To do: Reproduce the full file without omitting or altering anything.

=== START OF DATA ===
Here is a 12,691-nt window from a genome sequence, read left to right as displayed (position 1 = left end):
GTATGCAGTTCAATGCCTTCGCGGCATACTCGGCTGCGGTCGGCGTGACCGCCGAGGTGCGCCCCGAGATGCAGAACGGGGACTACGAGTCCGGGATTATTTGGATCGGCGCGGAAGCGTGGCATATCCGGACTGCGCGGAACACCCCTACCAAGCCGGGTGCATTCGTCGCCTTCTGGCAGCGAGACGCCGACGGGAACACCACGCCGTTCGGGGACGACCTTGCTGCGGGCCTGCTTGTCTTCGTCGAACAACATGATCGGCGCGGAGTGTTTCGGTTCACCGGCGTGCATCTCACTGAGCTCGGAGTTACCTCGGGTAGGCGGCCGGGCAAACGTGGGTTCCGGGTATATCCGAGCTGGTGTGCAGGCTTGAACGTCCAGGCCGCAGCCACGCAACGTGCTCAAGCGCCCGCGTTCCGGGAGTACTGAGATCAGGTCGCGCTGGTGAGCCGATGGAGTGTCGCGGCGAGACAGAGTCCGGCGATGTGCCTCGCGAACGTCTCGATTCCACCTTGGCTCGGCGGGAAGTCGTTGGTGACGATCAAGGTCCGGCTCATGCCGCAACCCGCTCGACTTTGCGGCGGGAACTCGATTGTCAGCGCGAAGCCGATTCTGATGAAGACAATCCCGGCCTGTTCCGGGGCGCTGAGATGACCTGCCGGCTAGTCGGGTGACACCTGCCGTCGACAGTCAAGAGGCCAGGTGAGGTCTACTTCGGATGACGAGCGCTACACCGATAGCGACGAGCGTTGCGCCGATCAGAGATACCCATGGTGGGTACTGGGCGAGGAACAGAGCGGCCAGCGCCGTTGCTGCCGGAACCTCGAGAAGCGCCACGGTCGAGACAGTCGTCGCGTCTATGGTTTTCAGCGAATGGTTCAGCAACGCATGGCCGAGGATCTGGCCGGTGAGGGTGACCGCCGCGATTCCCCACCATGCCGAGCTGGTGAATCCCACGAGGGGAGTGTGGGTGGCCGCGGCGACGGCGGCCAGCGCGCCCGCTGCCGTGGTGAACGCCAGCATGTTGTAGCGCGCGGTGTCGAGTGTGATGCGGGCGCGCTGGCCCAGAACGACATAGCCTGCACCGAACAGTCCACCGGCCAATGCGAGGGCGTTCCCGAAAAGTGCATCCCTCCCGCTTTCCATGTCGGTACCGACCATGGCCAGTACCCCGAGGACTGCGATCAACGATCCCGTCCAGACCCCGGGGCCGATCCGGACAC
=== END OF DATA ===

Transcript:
Here is a 12,691-nt window from a genome sequence, read left to right as displayed (position 1 = left end):
GTATGCAGTTCAATGCCTTCGCGGCATACTCGGCTGCGGTCGGCGTGACCGCCGAGGTGCGCCCCGAGATGCAGAACGGGGACTACGAGTCCGGGATTATTTGGATCGGCGCGGAAGCGTGGCATATCCGGACTGCGCGGAACACCCCTACCAAGCCGGGTGCATTCGTCGCCTTCTGGCAGCGAGACGCCGACGGGAACACCACGCCGTTCGGGGACGACCTTGCTGCGGGCCTGCTTGTCTTCGTCGAACAACATGATCGGCGCGGAGTGTTTCGGTTCACCGGCGTGCATCTCACTGAGCTCGGAGTTACCTCGGGTAGGCGGCCGGGCAAACGTGGGTTCCGGGTATATCCGAGCTGGTGTGCAGGCTTGAACGTCCAGGCCGCAGCCACGCAACGTGCTCAAGCGCCCGCGTTCCGGGAGTACTGAGATCAGGTCGCGCTGGTGAGCCGATGGAGTGTCGCGGCGAGACAGAGTCCGGCGATGTGCCTCGCGAACGTCTCGATTCCACCTTGGCTCGGCGGGAAGTCGTTGGTGACGATCAAGGTCCGGCTCATGCCGCAACCCGCTCGACTTTGCGGCGGGAACTCGATTGTCAGCGCGAAGCCGATTCTGATGAAGACAATCCCGGCCTGTTCCGGGGCGCTGAGATGACCTGCCGGCTAGTCGGGTGACACCTGCCGTCGACAGTCAAGAGGCCAGGTGAGGTCTACTTCGGATGACGAGCGCTACACCGATAGCGACGAGCGTTGCGCCGATCAGAGATACCCATGGTGGGTACTGGGCGAGGAACAGAGCGGCCAGCGCCGTTGCTGCCGGAACCTCGAGAAGCGCCACGGTCGAGACAGTCGTCGCGTCTATGGTTTTCAGCGAATGGTTCAGCAACGCATGGCCGAGGATCTGGCCGGTGAGGGTGACCGCCGCGATTCCCCACCATGCCGAGCTGGTGAATCCCACGAGGGGAGTGTGGGTGGCCGCGGCGACGGCGGCCAGCGCGCCCGCTGCCGTGGTGAACGCCAGCATGTTGTAGCGCGCGGTGTCGAGTGTGATGCGGGCGCGCTGGCCCAGAACGACATAGCCTGCACCGAACAGTCCACCGGCCAATGCGAGGGCGTTCCCGAAAAGTGCATCCCTCCCGCTTTCCATGTCGGTACCGACCATGGCCAGTACCCCGAGGACTGCGATCAACGATCCCGTCCAGACCCCGGGGCCGATCCGGACAC